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Provider Chosen by Patient From Brochures Given by Physician is a Prohibited Referral Under Anti-Kickback Statute

By on April 8, 2015 in Uncategorized with 0 Comments

While a physician’s direct referral to a patient of a certain provider is the traditional definition of a “referral” prohibited by the Anti-Kickback Statue, the federal Seventh Circuit Court of Appeals recently found a prohibited “referral” in an instance where a physician merely authorized services despite providing patients with 10-20 brochures for various service providers and allowing the patient the decision to choose a service provider.  In light of the court’s decision, physicians and practice groups should reinsure that their referrals, even indirect referrals in which the patient chooses a service provider from a wide variety of options, do not run afoul of the broad definition of a prohibited “referral.”

The Seventh Circuit importantly held last month that a physician’s authorization for a service which was reimbursable by Medicare — specifically, certification for home health care chosen by a patient — was a prohibited “referral” under the Anti-Kickback Statute.[1]  See 42 U.S.C.A. § 1320a-7b et seq.

The Seventh Circuit acknowledged that directing a patient to a particular provider is one common usage of the term “referring,” however, and more expansively, the court also determined that “referral” also is commonly used to describe a physician’s authorization of care, even if the patient independently chooses the provider to deliver that care.  Of note, the Seventh Circuit determined that Congress intended for the preclusion of both the former and latter “referrals” under the Anti-Kickback Statute.

By way of background, after a significant decline in business, the court found that the Grand Home Health Care began offering to pay doctors, including a Dr. Patel, for Medicare referrals on a per-patient basis.  Under such a scheme, the Seventh Circuit noted that Grand’s owners would meet with Dr. Patel monthly to have him sign Form CMS-485 authorizations and that he was paid $400.00 for each new admission to Grand and $300.00 for each recertification.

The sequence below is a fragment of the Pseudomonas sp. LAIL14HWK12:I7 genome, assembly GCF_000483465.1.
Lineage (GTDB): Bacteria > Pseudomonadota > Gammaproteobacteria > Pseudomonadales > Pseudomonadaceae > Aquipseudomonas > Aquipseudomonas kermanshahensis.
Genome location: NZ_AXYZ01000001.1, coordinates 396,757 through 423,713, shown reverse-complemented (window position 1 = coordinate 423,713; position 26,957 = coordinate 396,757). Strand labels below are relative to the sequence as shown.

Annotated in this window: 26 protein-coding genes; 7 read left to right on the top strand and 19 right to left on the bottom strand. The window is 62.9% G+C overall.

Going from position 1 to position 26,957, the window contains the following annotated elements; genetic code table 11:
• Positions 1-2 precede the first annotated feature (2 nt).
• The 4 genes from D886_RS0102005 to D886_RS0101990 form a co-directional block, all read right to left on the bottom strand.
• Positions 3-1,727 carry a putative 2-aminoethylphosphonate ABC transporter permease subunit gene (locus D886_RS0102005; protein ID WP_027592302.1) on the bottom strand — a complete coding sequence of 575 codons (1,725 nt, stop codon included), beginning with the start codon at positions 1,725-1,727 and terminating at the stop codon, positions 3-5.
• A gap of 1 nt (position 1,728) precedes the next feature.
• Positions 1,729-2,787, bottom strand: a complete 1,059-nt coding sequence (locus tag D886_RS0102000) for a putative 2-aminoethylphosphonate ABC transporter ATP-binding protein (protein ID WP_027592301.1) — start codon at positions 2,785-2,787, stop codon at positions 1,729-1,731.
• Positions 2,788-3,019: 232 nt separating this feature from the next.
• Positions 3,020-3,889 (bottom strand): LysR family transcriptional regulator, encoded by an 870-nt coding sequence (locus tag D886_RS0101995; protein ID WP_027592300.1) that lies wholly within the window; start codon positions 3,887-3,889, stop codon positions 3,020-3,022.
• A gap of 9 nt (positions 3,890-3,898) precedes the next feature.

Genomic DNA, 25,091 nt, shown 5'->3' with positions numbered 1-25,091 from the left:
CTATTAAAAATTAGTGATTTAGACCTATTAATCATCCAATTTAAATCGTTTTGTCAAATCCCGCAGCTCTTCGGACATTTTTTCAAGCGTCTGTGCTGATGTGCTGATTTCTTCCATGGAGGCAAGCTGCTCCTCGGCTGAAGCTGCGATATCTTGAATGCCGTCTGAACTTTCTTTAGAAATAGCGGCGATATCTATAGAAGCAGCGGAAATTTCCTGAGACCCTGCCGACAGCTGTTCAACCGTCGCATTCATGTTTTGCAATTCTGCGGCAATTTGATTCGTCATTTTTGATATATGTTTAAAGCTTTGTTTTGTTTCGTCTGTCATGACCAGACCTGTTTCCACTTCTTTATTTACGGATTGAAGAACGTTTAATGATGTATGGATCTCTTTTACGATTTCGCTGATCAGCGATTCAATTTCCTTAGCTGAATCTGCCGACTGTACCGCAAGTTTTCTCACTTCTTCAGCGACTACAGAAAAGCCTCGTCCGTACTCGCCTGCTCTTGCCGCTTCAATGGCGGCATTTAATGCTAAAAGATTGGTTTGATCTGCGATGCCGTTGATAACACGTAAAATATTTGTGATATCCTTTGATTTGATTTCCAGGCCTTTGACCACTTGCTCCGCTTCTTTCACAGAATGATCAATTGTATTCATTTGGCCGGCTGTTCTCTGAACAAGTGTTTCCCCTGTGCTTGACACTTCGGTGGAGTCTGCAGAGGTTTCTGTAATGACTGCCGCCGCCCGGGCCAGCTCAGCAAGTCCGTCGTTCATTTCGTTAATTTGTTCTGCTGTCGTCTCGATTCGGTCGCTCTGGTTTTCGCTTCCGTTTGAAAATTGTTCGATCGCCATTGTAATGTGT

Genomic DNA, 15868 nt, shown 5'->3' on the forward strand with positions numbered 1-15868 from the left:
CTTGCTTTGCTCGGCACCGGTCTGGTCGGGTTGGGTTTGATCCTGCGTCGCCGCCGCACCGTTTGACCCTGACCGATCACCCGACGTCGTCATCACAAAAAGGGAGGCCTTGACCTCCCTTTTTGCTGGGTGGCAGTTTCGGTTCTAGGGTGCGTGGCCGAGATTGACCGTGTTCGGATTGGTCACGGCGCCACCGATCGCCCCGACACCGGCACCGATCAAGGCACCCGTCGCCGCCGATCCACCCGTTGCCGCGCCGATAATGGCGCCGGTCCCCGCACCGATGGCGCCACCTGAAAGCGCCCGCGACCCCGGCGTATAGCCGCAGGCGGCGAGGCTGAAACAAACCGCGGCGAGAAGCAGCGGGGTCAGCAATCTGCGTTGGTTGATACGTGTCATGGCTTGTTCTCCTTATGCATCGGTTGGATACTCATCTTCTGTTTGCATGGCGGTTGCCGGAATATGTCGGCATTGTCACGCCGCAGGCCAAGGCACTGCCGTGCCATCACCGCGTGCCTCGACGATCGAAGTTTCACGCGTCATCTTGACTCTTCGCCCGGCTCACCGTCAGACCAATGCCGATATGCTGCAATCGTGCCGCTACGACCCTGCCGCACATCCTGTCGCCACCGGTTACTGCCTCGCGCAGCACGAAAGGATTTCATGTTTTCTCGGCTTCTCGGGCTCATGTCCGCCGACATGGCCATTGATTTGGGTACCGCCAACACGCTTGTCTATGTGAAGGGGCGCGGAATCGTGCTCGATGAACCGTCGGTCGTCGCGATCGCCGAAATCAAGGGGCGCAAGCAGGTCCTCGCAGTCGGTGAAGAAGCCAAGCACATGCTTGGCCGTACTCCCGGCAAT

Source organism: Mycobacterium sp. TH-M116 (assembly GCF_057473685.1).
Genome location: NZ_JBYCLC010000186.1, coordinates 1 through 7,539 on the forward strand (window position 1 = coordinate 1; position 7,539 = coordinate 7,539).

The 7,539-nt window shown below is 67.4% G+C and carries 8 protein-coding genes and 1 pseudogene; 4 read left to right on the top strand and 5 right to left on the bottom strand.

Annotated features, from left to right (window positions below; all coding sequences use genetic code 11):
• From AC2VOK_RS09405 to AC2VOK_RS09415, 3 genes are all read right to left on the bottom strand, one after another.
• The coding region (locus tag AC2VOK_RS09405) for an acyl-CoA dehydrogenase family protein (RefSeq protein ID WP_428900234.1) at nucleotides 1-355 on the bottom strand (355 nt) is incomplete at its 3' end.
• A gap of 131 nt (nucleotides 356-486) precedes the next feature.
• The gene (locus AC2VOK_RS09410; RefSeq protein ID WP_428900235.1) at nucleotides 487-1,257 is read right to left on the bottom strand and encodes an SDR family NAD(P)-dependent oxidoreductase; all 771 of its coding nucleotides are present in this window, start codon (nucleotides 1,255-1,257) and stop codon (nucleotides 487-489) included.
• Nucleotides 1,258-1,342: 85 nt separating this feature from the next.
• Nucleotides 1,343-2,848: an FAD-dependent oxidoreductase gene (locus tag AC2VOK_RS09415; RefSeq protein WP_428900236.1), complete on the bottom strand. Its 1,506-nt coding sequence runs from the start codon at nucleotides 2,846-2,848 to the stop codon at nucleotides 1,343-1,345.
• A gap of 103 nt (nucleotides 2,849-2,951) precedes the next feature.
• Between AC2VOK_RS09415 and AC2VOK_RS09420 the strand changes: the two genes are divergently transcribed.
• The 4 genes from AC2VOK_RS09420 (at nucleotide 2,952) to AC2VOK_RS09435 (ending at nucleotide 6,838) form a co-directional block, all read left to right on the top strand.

In 2011, the government began investigating Grand Home Health Care for health care fraud. It subsequently indicted Grand’s owners and Dr. Patel on numerous counts, and following a bench trial, the district court found Dr. Patel guilty of violating the Anti-Kickback Statute. Dr. Patel was sentenced to serve eight months’ imprisonment and 200 hours of community service, and was required to forfeit $31,900.00 of kickback payments.

Notably, the Seventh Circuit found a “referral” despite several apparently mitigating factors in that 1) only a minority of Dr. Patel’s patients selected Grand as their home health care provider, 2) there was no dispute that the home care services were necessary, and that 3) Dr. Patel did not personally discuss the choice of providers with patients — his medical assistant gave patients a substantial variety of provider brochures, including Grand’s, from which the patient was ultimately able to choose a service provider.

While Dr. Patel vociferously argued that to “refer” under the Anti-Kickback Statute meant to personally direct to a patient to seek care from a particular provider, the panel of the Seventh Circuit disagreed, finding “referral” to be much broader, as necessary to carry out the Anti-Kickback Statute’s purpose, “to prevent Medicare and Medicaid fraud.”

Moreover, even as the home health care was apparently medically necessary in this case, the court held that “the danger of fraud at the certification and recertification stages is quite clear. At the certification stage, a physician could refuse to certify a patient to a patient-chosen provider unless the provider paid the physician a kickback. This behavior could increase the cost of care. It could also contravene the second purpose of the Anti-Kickback Statute—protection of patient choice—by interfering with the patient’s choice if the selected provider refused to pay.”  Again, the Seventh Circuit found this was the type of conduct Congress intended to criminalize in the Anti-Kickback Statute.

Given the Seventh Circuit’s recent ruling, again, physicians and practice groups should ensure that their referrals, even indirect referrals where patients choose the service provider, do not run afoul of the broadening definition of a prohibited “referral” under the Anti-Kickback Statute.


[1] United States v. Patel, 2015 U.S. App. LEXIS 2099 (7th Cir. Ill. Feb. 10, 2015).

 

Questions regarding this article may be sent to Publications@Capehart.com. 

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